In my last post, I introduced ‘Doc’ and ‘Momsy’ Morgan who ‘adopted’ my wife Ellen into their family and very clearly treated her as their own daughter. This type of special family relationship steps outside the blood lines that we will follow with our genealogy yet they are, I suspect, very common place.
In my family, a special relationship existed with ‘Aunt’ Alice and ‘Uncle’ Alban Leblanc. Alice was, and for that matter always will be, Aunt Alice. There is no blood relationship nor relationship through marriage between Alice and I. It turned out that Alice was the best friend of my maternal grandmother, Gertrude O’Neill (nee Foley). As a child it mattered not to me what the relationship involved. I only needed to know that in my 6 or 7 block walk home at lunch time or after school that I first had to pass Aunt Alice’s house (pictured below in a photo captured from Google Earth) and then my grandmother’s house before I was home. That provided a lot of spoiling opportunity for me!
Alice and Alban had a tragic family tale. They were from New Brunswick and as Acadians, their ‘mother’ tongue was French. They married in New Brunswick, settled down and in time, they had three children. My mother told me that a fire swept through their house and the three children were killed. Perhaps because it was too painful to remain, they relocated to Toronto where Alice became my grandmother’s best friend and eventually my ‘aunt.’ They did have another child, a son they named Allan. Allan was about eight years older than me and in some ways felt like a big brother. Allan had a troubled marriage and so one day he disappeared and literally was not heard from again. Alban believed that Allan was hurt or had died because he couldn’t believe that Allan would ‘do that to his mother.’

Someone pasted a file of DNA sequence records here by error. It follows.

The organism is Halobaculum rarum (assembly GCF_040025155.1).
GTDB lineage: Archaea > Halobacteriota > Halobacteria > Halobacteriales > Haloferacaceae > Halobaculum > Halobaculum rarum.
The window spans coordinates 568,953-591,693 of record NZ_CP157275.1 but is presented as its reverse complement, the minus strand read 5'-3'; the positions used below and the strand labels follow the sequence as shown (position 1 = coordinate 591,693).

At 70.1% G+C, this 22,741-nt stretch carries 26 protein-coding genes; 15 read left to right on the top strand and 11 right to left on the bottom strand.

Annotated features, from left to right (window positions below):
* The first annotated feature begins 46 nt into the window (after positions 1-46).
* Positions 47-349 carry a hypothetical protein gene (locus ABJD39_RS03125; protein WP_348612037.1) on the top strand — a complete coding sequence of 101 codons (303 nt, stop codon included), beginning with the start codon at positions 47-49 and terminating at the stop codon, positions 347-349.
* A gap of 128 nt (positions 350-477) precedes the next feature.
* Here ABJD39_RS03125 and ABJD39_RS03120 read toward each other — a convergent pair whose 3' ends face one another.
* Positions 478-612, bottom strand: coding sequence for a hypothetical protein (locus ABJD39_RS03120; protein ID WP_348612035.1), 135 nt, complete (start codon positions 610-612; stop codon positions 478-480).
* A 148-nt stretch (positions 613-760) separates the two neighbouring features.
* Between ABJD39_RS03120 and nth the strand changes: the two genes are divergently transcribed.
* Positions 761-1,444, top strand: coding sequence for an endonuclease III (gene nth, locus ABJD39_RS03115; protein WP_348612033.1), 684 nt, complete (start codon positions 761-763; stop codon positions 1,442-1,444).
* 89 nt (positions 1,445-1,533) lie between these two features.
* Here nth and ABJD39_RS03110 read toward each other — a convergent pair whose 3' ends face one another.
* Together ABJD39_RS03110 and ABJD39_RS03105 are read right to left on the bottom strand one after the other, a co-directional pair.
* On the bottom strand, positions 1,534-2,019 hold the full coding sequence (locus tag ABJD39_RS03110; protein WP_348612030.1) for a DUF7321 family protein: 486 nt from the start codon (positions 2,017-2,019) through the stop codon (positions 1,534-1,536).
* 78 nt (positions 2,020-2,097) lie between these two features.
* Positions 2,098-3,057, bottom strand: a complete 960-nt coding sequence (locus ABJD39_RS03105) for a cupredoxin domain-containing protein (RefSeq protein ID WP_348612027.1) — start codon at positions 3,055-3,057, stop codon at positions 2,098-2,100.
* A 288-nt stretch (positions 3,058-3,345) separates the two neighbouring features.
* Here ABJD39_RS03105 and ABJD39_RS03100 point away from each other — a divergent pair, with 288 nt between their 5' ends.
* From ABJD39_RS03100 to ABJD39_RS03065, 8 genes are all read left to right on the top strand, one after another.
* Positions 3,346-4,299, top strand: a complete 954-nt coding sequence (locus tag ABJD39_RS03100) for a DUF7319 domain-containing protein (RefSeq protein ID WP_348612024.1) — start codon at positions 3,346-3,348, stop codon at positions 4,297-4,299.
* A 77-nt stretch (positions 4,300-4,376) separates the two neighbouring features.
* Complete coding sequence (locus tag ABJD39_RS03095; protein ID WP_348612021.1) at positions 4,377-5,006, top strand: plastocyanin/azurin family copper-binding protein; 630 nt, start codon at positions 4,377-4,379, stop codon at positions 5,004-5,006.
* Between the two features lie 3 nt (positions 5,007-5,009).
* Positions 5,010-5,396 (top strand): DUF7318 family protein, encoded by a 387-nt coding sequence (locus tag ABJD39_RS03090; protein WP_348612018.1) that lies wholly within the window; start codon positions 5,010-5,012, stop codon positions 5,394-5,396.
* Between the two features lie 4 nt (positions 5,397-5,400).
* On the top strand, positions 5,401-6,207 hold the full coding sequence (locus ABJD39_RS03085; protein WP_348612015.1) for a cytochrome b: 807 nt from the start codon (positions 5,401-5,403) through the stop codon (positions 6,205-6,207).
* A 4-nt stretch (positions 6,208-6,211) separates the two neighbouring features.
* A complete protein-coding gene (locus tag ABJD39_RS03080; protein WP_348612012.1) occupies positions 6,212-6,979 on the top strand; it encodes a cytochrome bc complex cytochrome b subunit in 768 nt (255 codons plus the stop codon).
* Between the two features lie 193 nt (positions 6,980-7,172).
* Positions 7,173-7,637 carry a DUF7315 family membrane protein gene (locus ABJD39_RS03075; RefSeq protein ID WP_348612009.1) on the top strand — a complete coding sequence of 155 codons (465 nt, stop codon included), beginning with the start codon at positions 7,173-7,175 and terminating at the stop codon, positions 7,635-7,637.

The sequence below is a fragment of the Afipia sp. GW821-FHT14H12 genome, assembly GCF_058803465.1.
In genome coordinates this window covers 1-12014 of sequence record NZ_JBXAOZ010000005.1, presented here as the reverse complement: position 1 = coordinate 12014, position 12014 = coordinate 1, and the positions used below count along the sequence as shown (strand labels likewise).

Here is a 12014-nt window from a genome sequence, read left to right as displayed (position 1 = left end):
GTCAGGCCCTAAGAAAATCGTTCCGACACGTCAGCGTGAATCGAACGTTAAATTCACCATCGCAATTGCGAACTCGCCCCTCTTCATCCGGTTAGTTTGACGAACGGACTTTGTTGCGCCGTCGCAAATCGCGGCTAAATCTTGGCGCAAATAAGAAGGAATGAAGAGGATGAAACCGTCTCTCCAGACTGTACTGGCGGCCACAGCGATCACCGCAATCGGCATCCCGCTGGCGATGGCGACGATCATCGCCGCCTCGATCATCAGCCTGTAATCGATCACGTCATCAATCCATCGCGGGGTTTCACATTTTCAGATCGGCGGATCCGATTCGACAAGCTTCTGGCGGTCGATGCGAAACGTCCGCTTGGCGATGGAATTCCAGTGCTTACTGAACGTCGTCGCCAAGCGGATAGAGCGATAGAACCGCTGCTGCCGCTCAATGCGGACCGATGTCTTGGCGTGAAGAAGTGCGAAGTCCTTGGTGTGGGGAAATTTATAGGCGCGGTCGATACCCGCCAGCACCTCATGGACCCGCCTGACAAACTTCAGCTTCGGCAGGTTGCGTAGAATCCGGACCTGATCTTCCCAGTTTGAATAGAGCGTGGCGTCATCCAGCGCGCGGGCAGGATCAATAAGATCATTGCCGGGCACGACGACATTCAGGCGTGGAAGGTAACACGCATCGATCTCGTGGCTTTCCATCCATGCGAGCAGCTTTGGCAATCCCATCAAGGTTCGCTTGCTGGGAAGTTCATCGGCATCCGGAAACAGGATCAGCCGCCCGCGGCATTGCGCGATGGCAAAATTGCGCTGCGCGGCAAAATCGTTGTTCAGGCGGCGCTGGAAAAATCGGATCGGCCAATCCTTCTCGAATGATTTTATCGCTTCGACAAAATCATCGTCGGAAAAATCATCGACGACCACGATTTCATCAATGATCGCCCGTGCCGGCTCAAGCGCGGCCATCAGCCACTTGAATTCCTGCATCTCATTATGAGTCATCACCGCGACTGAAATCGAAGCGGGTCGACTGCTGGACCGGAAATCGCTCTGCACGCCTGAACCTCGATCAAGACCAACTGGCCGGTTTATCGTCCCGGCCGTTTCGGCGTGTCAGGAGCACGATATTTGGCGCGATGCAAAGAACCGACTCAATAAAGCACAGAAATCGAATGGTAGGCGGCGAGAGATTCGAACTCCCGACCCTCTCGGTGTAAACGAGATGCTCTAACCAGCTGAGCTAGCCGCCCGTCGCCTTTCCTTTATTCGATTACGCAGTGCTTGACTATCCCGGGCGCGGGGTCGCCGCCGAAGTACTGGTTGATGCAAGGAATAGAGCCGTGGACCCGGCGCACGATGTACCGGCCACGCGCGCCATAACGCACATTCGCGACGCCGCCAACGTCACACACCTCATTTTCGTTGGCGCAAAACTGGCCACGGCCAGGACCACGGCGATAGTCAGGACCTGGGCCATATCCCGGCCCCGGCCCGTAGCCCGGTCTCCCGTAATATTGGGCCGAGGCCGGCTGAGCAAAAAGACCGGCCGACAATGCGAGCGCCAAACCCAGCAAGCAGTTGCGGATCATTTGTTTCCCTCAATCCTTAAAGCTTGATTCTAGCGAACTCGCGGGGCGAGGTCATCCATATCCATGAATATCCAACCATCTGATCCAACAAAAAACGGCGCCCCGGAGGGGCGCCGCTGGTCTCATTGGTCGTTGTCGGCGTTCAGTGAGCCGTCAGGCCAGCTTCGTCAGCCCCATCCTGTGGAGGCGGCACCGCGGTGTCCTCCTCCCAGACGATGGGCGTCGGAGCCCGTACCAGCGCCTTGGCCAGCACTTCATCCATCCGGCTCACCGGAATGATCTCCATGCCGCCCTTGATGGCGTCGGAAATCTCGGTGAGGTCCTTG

Unfortunately, genealogy database software doesn’t seem to have an easy way to record these types of relationships. Most will allow additional parents to be recorded so, for example, I could include the Morgan’s relationship to Ellen. But there is no place for my Aunt Alice, other than perhaps a note and frankly that does not do the relationship justice. Similarly, genealogy software doesn’t really allow for non-traditional relationships. Not all families have a Mom and a Dad – sometimes it’s a single Mom or perhaps two Moms or two Dads. In Ontario, Canada where I live and increasingly in more and more jurisdictions, you can marry whomever you love but in my genealogy software someone has to be recorded as ‘husband’ and someone as ‘wife’.
Facebook, a popular social networking tool especially so for genealogists, now allows relationship status to be set as a ‘domestic partnership’ or a ‘civil union.’ Hopefully my genealogy software will catch up and provide me with the same options for the special family relationships that exist in my family.